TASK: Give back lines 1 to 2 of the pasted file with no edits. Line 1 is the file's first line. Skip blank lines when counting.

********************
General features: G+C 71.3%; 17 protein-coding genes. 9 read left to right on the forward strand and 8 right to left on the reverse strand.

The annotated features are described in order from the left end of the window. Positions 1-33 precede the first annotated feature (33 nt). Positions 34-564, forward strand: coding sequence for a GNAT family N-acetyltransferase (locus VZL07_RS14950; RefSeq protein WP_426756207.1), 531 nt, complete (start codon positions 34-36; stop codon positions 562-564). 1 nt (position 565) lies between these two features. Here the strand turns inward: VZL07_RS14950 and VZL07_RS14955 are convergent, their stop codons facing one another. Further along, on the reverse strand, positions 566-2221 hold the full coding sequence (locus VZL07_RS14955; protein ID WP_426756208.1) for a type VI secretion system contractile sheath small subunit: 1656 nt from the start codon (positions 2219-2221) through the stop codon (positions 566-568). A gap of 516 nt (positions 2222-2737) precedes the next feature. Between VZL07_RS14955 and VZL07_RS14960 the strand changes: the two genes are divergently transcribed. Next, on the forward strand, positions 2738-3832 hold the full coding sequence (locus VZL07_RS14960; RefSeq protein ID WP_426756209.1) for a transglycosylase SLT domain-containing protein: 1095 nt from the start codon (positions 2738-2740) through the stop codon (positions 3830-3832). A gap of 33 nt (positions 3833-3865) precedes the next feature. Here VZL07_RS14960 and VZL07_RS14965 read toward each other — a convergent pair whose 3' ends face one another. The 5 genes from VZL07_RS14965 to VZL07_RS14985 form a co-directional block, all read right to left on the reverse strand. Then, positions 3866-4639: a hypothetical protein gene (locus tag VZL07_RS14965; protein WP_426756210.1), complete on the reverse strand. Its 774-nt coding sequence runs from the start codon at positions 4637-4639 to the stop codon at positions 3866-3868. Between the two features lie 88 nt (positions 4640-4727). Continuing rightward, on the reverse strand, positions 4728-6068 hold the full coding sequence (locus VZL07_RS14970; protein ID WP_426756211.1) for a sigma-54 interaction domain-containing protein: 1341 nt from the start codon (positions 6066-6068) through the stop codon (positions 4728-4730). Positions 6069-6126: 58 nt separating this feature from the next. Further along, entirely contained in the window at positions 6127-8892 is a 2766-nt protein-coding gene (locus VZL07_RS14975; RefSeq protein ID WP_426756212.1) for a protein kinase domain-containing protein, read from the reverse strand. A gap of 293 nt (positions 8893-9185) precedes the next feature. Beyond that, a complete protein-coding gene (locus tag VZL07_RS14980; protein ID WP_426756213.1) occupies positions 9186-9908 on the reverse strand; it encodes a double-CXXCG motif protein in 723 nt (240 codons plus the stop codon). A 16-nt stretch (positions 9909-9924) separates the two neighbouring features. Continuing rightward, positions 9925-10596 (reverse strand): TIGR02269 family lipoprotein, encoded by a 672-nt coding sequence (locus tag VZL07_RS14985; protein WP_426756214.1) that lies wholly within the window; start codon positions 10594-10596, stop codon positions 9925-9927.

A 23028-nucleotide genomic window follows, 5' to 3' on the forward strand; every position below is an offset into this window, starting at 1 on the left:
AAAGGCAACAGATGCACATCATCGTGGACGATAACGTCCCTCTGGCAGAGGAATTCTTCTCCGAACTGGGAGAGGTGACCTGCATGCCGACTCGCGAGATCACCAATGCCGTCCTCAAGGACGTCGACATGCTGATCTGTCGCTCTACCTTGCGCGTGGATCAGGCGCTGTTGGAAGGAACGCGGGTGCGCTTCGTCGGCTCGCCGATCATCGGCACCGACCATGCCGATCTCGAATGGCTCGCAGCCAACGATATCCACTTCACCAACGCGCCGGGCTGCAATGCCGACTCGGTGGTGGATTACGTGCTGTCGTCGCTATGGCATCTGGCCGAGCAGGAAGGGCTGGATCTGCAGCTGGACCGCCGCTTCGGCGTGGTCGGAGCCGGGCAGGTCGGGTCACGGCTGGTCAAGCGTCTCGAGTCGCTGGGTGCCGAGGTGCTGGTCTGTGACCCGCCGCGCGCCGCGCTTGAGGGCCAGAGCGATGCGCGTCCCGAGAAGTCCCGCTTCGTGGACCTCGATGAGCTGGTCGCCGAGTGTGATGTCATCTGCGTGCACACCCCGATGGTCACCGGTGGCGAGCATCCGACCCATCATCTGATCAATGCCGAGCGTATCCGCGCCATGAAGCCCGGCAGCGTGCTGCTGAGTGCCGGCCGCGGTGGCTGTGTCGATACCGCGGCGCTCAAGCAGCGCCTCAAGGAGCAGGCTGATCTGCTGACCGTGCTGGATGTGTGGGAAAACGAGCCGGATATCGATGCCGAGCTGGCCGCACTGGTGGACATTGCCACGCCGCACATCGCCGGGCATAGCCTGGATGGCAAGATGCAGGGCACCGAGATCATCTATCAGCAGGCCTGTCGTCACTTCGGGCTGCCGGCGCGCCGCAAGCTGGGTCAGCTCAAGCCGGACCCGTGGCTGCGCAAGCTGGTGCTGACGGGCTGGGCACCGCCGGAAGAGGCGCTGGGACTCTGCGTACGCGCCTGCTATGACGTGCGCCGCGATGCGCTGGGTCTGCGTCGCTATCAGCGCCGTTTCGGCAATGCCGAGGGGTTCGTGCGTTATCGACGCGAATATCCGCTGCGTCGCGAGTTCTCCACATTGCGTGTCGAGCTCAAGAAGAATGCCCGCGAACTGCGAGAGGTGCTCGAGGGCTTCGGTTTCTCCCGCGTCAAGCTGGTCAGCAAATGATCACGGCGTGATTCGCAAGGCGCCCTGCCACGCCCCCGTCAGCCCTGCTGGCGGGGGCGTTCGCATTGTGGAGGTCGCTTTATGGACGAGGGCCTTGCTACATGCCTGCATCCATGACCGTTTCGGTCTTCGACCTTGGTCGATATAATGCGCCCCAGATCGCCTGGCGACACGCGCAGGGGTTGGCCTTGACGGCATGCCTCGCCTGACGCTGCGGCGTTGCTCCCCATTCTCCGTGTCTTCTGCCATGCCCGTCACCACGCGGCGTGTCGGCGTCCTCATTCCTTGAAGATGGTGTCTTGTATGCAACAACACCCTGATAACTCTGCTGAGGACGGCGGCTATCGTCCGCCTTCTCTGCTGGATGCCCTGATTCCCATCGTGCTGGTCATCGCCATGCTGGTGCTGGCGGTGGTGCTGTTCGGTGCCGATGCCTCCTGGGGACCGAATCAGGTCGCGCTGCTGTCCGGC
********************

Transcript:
General features: G+C 71.3%; 17 protein-coding genes. 9 read left to right on the forward strand and 8 right to left on the reverse strand.

The annotated features are described in order from the left end of the window. Positions 1-33 precede the first annotated feature (33 nt). Positions 34-564, forward strand: coding sequence for a GNAT family N-acetyltransferase (locus VZL07_RS14950; RefSeq protein WP_426756207.1), 531 nt, complete (start codon positions 34-36; stop codon positions 562-564). 1 nt (position 565) lies between these two features. Here the strand turns inward: VZL07_RS14950 and VZL07_RS14955 are convergent, their stop codons facing one another. Further along, on the reverse strand, positions 566-2221 hold the full coding sequence (locus VZL07_RS14955; protein ID WP_426756208.1) for a type VI secretion system contractile sheath small subunit: 1656 nt from the start codon (positions 2219-2221) through the stop codon (positions 566-568). A gap of 516 nt (positions 2222-2737) precedes the next feature. Between VZL07_RS14955 and VZL07_RS14960 the strand changes: the two genes are divergently transcribed. Next, on the forward strand, positions 2738-3832 hold the full coding sequence (locus VZL07_RS14960; RefSeq protein ID WP_426756209.1) for a transglycosylase SLT domain-containing protein: 1095 nt from the start codon (positions 2738-2740) through the stop codon (positions 3830-3832). A gap of 33 nt (positions 3833-3865) precedes the next feature. Here VZL07_RS14960 and VZL07_RS14965 read toward each other — a convergent pair whose 3' ends face one another. The 5 genes from VZL07_RS14965 to VZL07_RS14985 form a co-directional block, all read right to left on the reverse strand. Then, positions 3866-4639: a hypothetical protein gene (locus tag VZL07_RS14965; protein WP_426756210.1), complete on the reverse strand. Its 774-nt coding sequence runs from the start codon at positions 4637-4639 to the stop codon at positions 3866-3868. Between the two features lie 88 nt (positions 4640-4727). Continuing rightward, on the reverse strand, positions 4728-6068 hold the full coding sequence (locus VZL07_RS14970; protein ID WP_426756211.1) for a sigma-54 interaction domain-containing protein: 1341 nt from the start codon (positions 6066-6068) through the stop codon (positions 4728-4730). Positions 6069-6126: 58 nt separating this feature from the next. Further along, entirely contained in the window at positions 6127-8892 is a 2766-nt protein-coding gene (locus VZL07_RS14975; RefSeq protein ID WP_426756212.1) for a protein kinase domain-containing protein, read from the reverse strand. A gap of 293 nt (positions 8893-9185) precedes the next feature. Beyond that, a complete protein-coding gene (locus tag VZL07_RS14980; protein ID WP_426756213.1) occupies positions 9186-9908 on the reverse strand; it encodes a double-CXXCG motif protein in 723 nt (240 codons plus the stop codon). A 16-nt stretch (positions 9909-9924) separates the two neighbouring features. Continuing rightward, positions 9925-10596 (reverse strand): TIGR02269 family lipoprotein, encoded by a 672-nt coding sequence (locus tag VZL07_RS14985; protein WP_426756214.1) that lies wholly within the window; start codon positions 10594-10596, stop codon positions 9925-9927.